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Per Diem in Japanese

Started by Jim Kacian, May 28, 2011, 04:43:27 PM

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Jim Kacian

Sasanoha offers the following translation of today's Per Diem poem into Japanese:

fading blue sky—
insect voices
find their rhythm
   —Adelaide B. Shaw


It is possible we'll make a regular habit of this if interest is shown and conversation ensues. I look forward to your comments. Thanks.


May I make attempt at translating the Japanese back to English?


空 (sky)
の "'s" (shows possesive)
彼 (he - is this diminitive form?)
方 (side? or person?)
へ (fart)
消える (to vanish)
うち (inside)

虫の音 (insect(s)' sound)

拍子 (rhythm)
を (article indicating object)
みつけ (find)
出す (send out)

May I ask where is the "blue"?  Also, forgive my lack of skill to understand the Japanese fully in L1 of the translation.  Would the translator please care to kindly explain?

The second line I understood.

The third line matches well the English, although, the Japanese grammar requires a different word order than the English.  The Japanese "particles" are a challenge to translate, at times.

Recently, I have struggled with Japanese to English translations of poetry.  I think Robin D. Gill's idea of "paraverse" and multiple versions can work both ways, that is, English to several Japanese variations and Japanese to several English variations.

Thank you in advance.


Gabi Greve

Quotefading blue sky—
insect voices
find their rhythm
   —Adelaide B. Shaw

. tr. Sasanoha

I read the Japanese as an attempt to translate the meaning, with no attempt to keep the 5 7 5 of a Japanese haiku.
Without context, it might be difficult for a Japanese reader to identify this as a haiku.

There is also no kireji to reflect the - at the end of English line 1.
The comma at the end of Japanese line 2 looks strange to me.

blue sky ... maybe 青空 ?

By the way, Chibi san, I enjoyed your dissection of Line 1 ... but refrain from commenting on this for now.
hehehe ...




I have no Japanese, but will enjoy following what others say about this. It's a very good idea that we can all have the opportunity to see how an English haiku is translated and /or adapted into Japanese and hear what those with both languages make of it.

Thanks, Dennis, for my first lighthearted moment for today.  Also, though this is the first Japanese letter I'm not likely to forget in a hurry because of your efforts  8), I wonder if there's an alternative translation for へ ?

I wonder what Adelaide will make of it?

"The comma at the end of Japanese line 2 looks strange to me." - Gabi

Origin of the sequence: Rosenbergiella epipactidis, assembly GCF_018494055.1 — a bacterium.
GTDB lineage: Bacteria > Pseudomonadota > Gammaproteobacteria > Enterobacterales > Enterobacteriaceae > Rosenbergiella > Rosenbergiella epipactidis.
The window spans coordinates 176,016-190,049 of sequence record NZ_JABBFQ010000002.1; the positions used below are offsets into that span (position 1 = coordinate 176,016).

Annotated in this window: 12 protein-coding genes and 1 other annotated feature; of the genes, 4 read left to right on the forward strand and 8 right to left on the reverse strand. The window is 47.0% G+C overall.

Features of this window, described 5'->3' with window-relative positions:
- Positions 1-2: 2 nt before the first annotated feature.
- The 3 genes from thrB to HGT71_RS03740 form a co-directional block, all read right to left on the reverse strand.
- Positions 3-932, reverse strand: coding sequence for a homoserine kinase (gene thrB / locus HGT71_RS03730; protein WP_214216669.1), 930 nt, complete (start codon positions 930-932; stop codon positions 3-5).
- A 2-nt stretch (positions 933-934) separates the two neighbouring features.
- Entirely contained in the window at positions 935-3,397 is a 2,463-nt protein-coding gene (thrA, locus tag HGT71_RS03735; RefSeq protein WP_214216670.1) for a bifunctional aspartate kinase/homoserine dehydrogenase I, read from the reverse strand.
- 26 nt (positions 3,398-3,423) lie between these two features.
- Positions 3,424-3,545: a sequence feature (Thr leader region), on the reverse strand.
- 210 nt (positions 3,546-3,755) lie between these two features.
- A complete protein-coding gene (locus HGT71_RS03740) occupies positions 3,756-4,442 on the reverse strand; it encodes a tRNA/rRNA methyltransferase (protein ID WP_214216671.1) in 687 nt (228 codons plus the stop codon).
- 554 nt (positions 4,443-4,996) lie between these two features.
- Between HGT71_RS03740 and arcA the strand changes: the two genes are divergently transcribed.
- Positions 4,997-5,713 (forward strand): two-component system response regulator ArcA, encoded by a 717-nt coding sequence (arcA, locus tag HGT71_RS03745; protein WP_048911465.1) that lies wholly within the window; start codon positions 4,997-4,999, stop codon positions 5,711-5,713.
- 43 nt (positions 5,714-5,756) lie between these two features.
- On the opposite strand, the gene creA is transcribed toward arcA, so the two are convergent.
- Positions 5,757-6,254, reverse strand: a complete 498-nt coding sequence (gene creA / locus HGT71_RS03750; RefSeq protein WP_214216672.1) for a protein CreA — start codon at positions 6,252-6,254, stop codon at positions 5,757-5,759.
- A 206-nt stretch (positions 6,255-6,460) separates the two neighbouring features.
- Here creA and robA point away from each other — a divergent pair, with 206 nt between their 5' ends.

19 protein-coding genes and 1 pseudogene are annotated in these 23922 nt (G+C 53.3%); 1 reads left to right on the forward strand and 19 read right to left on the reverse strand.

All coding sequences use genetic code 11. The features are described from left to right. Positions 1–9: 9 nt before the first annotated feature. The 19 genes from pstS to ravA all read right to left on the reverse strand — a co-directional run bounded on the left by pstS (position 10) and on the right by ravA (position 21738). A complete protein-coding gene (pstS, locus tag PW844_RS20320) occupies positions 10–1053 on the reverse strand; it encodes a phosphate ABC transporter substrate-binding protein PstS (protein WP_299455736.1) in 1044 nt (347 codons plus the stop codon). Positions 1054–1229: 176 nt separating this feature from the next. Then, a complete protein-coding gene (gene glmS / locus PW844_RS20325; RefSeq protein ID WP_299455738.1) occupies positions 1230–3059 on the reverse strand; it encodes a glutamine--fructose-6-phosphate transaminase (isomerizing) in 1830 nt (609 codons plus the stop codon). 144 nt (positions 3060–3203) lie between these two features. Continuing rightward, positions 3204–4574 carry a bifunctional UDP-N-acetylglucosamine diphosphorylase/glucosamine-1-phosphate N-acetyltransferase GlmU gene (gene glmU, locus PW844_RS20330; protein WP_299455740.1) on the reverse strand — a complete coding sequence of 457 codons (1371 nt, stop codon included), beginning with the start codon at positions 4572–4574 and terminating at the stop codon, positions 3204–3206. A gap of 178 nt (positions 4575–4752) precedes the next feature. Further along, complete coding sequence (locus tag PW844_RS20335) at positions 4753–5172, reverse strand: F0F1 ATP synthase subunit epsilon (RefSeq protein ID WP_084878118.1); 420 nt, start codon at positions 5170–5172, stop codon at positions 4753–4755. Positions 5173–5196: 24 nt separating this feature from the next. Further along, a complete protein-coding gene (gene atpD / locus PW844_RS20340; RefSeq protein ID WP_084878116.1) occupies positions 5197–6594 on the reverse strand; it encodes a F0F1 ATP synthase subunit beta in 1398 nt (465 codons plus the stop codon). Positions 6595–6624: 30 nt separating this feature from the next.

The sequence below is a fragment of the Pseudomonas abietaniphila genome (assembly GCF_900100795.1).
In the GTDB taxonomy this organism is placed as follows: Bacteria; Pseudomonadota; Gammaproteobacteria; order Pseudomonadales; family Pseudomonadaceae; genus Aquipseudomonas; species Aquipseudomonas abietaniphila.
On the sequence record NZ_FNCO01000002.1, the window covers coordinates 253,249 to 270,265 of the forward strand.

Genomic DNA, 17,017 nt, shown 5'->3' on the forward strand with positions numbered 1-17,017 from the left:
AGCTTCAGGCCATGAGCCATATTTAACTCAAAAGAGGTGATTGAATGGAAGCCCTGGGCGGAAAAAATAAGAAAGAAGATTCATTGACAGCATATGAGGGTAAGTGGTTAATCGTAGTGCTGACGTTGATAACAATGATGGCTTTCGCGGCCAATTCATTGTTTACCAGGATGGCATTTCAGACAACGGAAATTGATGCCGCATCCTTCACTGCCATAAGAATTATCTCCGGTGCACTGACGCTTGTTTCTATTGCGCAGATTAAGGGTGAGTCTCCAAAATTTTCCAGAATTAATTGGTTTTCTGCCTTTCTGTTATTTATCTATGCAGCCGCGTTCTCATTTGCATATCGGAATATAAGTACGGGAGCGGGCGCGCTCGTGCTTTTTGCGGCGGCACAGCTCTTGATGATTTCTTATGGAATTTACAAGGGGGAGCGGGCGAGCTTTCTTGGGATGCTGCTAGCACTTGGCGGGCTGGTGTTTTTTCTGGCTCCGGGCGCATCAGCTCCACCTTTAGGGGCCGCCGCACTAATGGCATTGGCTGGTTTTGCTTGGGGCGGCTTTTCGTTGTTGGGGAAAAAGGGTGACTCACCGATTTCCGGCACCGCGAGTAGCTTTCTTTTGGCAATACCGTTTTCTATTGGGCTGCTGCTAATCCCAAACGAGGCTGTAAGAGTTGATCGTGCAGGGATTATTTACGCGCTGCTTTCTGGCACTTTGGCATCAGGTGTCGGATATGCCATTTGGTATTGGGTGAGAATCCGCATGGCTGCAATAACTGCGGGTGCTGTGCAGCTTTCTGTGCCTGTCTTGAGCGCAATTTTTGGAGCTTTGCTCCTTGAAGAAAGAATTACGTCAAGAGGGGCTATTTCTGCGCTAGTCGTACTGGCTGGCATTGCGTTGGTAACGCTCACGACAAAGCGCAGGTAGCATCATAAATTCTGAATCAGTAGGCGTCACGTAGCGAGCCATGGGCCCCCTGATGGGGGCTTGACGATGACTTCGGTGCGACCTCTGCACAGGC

Interesting, that the way a comma is rendered in Japanese? Now that you mention it, it does look a bit odd, but instinct tells me that it could be a typo made by anyone proficient in both languages & juggling both, because it might be meant to be an apostrophe indicating the plural possessive case (in English) to me.... insects' voices... correct in English for the voices of more than one insect, as Dennis has rendered it. So it could just be a 'bleed-through' kind of typographical error. I don't know, of course... just guessing.

ps. Would it be possible to have the script... um, this sort of thing ... Odoroita kare wa michi o hashitte itta.... as well, so we who don't read Japanese can get an idea of the rhythm?

- Lorin


modified: added the ps

Gabi Greve

The Japanese keyboard is different from the English one and expecially the symbols come out different.

I try to show the Japanese comma :  、

and the comma on my English keyboard :  ,

Commas like this in Japanese are not usally used when writing haiku in Japanese.



 :) well, I didn't even know that there were commas in Japanese. Learning, learning...

- Lorin



Thank you for this opportunity. :)

"May I ask where is the "blue"? "
I chose 空 as it often makes us imagine blue sky. And 空(sora) is shorter than 青空(aozora).

But you are right! 青空 is blue sky.

Also, considering your comment, I wonder my interpretation was different.

Now, I could say

青空消えて aozora kiete
虫の音 mushi no ne
拍子をみつけ出すhyoshi wo mitsuke dasu

"The comma at the end of Japanese line 2 looks strange to me."
I put the comma to clarify that 虫の音 is subject.
But in Haiku, I could delete it! :D

Thank you for all the advice!!


Hello Sasanoha san,

Perhaps you could arrange your translation to match similar to the Japanese haiku style at which the English poem is written?  This is difficult and sometimes impossible, but, the effort, if successful, in my opinion, is worth it.

For example the first line could be short, twilight, "夕闇 や" (yuuyami ya) this would in English be shortened and perhaps will fit the 5 beats of a first line in Japanese.  I do this or similar every weekend with my Japanese friends interactively over Skype on the internet.  I find the exercise much fun.  We use several dictionaries...  :) to find words that fit and still try to keep the meaning and feeling across both English and Japanese cultures.  That way we all learn together.

Thank you for your translations.

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